Earlier in April, U.S. News printed an article about the racial disparities that can be found in healthcare. This article was suitably titled “Being Black is bad for Your Health.” In the article, the authors compared two communities; one being an affluent white neighborhood and the other being a primarily poor black neighborhood. The comparison revealed that the community that was primarily affluent and white on average had a life expectancy rate around 10 years higher than that of the community that was primarily poor and black. The differences revealed between the communities did not stop at just the mortality rates, but were also exhibited through rates of obesity, asthma, and teen pregnancy. Some of the major points that were highlighted throughout the article were the differences in healthcare between people of color and their white counterparts. Specifically, the article talked about the comparison between the treatments that white people received from physicians and the treatments that people of color received from physicians. Alexander Green, an assistant professor at Harvard and director of the Disparities Solution Center at Massachusetts General Hospital, studied with other researchers the racial disparities in health and discovered an “unconscious bias” that existed in physician behavior towards their patients. Such behavior seemed to extend as far as physicians suggesting more aggressive medications for ailments such as chest pain to a white patient than they would to a patient who is black.
I came across this article as a part of reading assignment that was assigned to me and my classmates in my Freshman Seminar “Is Your Zip Code Your Destiny? Exploring the Social Determinants of Health.” What I found most interesting when reviewing this article was the parallel between the issues that exist in modern day medicine and the issues in historical living laboratories that we have discussed in our Race and Living Laboratories class. What caught my eye in particular, was the noted difference between the recommended treatments provided to black patients and the more aggressive recommended treatments provided to white patients according to Alexander Green and his fellow researchers’ study. This reminded me of the discussion that we had in class about the historical perspective of physicians neglecting to provide blacks with necessary treatments throughout time and in particular when conducting human experimentation on black people throughout history. In an attempt to reason why physicians might not be inclined to recommend aggressive treatments to patients of color, I recalled what we had talked about in class about the acclaimed “scientifically proven” idea in history that blacks have a much higher tolerance to pain that their white counterparts. As we’ve learned in class, this idea was accepted in science as fact and in turn allowed for many scientists, including the notoriously known Dr. Marion Sims, to subject blacks to cruel scientific treatments and experiments. I found it supremely interesting that there might be a connection or perhaps even a paralleled way of thinking between this archaic notion of higher racial pain tolerance and the medical distribution of lesser aggressive treatments based on race.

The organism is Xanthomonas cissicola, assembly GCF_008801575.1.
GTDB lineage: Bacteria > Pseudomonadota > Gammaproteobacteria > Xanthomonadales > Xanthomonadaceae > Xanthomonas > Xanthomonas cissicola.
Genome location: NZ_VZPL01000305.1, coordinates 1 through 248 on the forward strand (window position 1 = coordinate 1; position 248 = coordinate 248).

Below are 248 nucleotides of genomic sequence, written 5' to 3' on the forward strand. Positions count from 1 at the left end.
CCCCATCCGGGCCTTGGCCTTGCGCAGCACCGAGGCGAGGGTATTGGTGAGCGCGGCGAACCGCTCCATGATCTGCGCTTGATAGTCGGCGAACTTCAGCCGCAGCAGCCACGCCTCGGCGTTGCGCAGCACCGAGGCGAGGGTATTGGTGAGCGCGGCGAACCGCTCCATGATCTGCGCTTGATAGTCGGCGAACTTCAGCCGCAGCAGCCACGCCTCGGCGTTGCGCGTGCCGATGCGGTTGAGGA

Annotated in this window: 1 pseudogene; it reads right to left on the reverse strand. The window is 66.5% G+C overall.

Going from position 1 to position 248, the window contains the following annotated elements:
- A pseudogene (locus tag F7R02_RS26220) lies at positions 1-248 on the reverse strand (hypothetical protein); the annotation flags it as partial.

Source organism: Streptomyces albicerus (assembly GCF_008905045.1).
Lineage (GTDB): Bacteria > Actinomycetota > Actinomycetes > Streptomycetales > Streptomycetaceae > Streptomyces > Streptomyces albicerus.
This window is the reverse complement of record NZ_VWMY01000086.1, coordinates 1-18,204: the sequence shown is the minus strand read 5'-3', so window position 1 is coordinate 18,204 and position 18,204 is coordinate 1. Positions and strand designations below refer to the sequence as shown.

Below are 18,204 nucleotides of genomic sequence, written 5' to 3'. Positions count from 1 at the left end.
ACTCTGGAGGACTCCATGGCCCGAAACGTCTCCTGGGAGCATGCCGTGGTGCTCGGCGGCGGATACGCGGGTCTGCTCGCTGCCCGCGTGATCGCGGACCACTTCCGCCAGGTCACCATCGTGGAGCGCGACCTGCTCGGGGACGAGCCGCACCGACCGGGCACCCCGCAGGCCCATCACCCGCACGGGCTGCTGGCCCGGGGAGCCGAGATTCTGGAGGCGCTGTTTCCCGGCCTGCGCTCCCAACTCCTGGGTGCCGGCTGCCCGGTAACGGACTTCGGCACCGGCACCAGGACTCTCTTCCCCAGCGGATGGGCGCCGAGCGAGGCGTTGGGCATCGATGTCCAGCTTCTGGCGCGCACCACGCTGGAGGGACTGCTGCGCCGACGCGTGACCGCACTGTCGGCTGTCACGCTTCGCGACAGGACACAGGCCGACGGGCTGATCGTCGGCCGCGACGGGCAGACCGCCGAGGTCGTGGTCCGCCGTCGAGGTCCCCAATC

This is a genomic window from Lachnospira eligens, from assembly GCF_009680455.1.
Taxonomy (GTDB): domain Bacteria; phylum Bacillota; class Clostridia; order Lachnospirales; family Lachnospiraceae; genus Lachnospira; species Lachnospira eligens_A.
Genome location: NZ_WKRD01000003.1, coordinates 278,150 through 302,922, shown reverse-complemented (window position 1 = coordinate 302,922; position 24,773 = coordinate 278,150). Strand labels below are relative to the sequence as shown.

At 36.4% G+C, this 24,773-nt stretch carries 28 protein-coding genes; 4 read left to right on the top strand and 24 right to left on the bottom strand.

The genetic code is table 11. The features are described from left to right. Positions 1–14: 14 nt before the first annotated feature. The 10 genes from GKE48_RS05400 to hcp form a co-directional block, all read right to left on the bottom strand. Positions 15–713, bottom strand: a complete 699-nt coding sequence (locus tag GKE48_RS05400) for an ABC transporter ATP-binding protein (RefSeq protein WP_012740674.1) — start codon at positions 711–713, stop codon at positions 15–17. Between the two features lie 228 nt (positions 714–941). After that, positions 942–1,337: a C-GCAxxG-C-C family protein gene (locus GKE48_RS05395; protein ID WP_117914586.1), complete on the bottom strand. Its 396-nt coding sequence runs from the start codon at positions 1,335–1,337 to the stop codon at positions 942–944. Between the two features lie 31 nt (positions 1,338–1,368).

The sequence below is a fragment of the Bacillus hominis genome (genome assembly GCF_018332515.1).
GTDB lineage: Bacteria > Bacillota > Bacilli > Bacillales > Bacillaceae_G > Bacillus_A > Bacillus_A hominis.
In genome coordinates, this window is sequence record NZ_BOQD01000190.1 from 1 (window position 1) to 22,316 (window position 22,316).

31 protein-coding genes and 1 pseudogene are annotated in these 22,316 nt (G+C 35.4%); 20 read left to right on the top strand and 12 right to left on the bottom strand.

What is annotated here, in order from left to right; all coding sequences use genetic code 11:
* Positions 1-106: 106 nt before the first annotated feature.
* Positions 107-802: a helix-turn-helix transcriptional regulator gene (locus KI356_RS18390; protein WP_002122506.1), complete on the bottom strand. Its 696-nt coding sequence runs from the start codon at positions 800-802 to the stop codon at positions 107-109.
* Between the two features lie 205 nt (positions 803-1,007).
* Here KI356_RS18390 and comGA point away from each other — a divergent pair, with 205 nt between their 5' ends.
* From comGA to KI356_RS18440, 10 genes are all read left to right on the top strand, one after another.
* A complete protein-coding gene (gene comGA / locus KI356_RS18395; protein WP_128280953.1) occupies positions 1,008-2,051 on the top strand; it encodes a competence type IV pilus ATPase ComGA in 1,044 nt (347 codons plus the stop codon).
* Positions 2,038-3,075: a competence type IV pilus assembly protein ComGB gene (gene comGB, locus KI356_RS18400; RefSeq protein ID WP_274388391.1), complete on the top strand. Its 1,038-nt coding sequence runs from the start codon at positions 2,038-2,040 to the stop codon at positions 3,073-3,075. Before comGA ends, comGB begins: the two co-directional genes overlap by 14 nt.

Additionally, I thought about the discussion my classmates and I had in class about Ellis Island and how new immigrants would be turned away from America’s doorstep because they fell under the Class C bloc of access denial. The Class C block was designated for those who, although not sick now, were liable to needing healthcare resources in their future years from the American government. In class we discussed that the idea of rejection based on the probability that one will need support later in life stems from the American perception that there are not enough resources for us all with “us” being defined as American born citizens. Taking this view into context, I can picture how the “unconscious behavior” of the physicians in Alexander Green’s research could be under the influence of this notion when recommending the treatments.